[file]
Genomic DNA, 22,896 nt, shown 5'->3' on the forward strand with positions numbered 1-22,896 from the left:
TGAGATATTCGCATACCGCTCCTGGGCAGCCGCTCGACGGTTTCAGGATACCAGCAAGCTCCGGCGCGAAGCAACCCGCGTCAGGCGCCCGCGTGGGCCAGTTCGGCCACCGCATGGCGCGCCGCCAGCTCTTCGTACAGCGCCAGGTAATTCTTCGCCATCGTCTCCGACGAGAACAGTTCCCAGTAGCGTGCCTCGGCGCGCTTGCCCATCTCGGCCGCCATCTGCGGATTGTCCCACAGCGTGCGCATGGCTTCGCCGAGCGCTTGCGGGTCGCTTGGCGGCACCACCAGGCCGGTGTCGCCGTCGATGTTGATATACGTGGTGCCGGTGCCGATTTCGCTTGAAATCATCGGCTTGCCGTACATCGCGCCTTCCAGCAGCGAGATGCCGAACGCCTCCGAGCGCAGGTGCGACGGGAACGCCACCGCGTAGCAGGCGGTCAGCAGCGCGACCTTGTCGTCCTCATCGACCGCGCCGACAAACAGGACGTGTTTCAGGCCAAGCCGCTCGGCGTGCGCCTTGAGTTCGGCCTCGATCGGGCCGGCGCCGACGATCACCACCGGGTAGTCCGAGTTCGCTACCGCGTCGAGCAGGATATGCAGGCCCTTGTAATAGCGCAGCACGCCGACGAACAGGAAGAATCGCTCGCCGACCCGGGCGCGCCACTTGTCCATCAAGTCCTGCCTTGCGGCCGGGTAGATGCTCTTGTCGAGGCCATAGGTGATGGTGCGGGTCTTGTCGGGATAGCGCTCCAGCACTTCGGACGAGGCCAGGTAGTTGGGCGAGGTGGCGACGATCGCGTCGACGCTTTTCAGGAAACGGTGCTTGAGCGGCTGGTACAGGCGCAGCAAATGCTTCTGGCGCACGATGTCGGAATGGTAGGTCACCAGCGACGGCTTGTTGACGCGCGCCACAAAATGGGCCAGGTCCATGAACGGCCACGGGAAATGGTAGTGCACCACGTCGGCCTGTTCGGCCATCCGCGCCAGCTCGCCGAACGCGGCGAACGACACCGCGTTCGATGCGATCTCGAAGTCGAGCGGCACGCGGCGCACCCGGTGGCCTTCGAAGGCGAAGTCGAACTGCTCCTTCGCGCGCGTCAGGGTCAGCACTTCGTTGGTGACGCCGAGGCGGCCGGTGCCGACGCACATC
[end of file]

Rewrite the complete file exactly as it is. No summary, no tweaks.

Genomic DNA, 22,896 nt, shown 5'->3' on the forward strand with positions numbered 1-22,896 from the left:
TGAGATATTCGCATACCGCTCCTGGGCAGCCGCTCGACGGTTTCAGGATACCAGCAAGCTCCGGCGCGAAGCAACCCGCGTCAGGCGCCCGCGTGGGCCAGTTCGGCCACCGCATGGCGCGCCGCCAGCTCTTCGTACAGCGCCAGGTAATTCTTCGCCATCGTCTCCGACGAGAACAGTTCCCAGTAGCGTGCCTCGGCGCGCTTGCCCATCTCGGCCGCCATCTGCGGATTGTCCCACAGCGTGCGCATGGCTTCGCCGAGCGCTTGCGGGTCGCTTGGCGGCACCACCAGGCCGGTGTCGCCGTCGATGTTGATATACGTGGTGCCGGTGCCGATTTCGCTTGAAATCATCGGCTTGCCGTACATCGCGCCTTCCAGCAGCGAGATGCCGAACGCCTCCGAGCGCAGGTGCGACGGGAACGCCACCGCGTAGCAGGCGGTCAGCAGCGCGACCTTGTCGTCCTCATCGACCGCGCCGACAAACAGGACGTGTTTCAGGCCAAGCCGCTCGGCGTGCGCCTTGAGTTCGGCCTCGATCGGGCCGGCGCCGACGATCACCACCGGGTAGTCCGAGTTCGCTACCGCGTCGAGCAGGATATGCAGGCCCTTGTAATAGCGCAGCACGCCGACGAACAGGAAGAATCGCTCGCCGACCCGGGCGCGCCACTTGTCCATCAAGTCCTGCCTTGCGGCCGGGTAGATGCTCTTGTCGAGGCCATAGGTGATGGTGCGGGTCTTGTCGGGATAGCGCTCCAGCACTTCGGACGAGGCCAGGTAGTTGGGCGAGGTGGCGACGATCGCGTCGACGCTTTTCAGGAAACGGTGCTTGAGCGGCTGGTACAGGCGCAGCAAATGCTTCTGGCGCACGATGTCGGAATGGTAGGTCACCAGCGACGGCTTGTTGACGCGCGCCACAAAATGGGCCAGGTCCATGAACGGCCACGGGAAATGGTAGTGCACCACGTCGGCCTGTTCGGCCATCCGCGCCAGCTCGCCGAACGCGGCGAACGACACCGCGTTCGATGCGATCTCGAAGTCGAGCGGCACGCGGCGCACCCGGTGGCCTTCGAAGGCGAAGTCGAACTGCTCCTTCGCGCGCGTCAGGGTCAGCACTTCGTTGGTGACGCCGAGGCGGCCGGTGCCGACGCACATC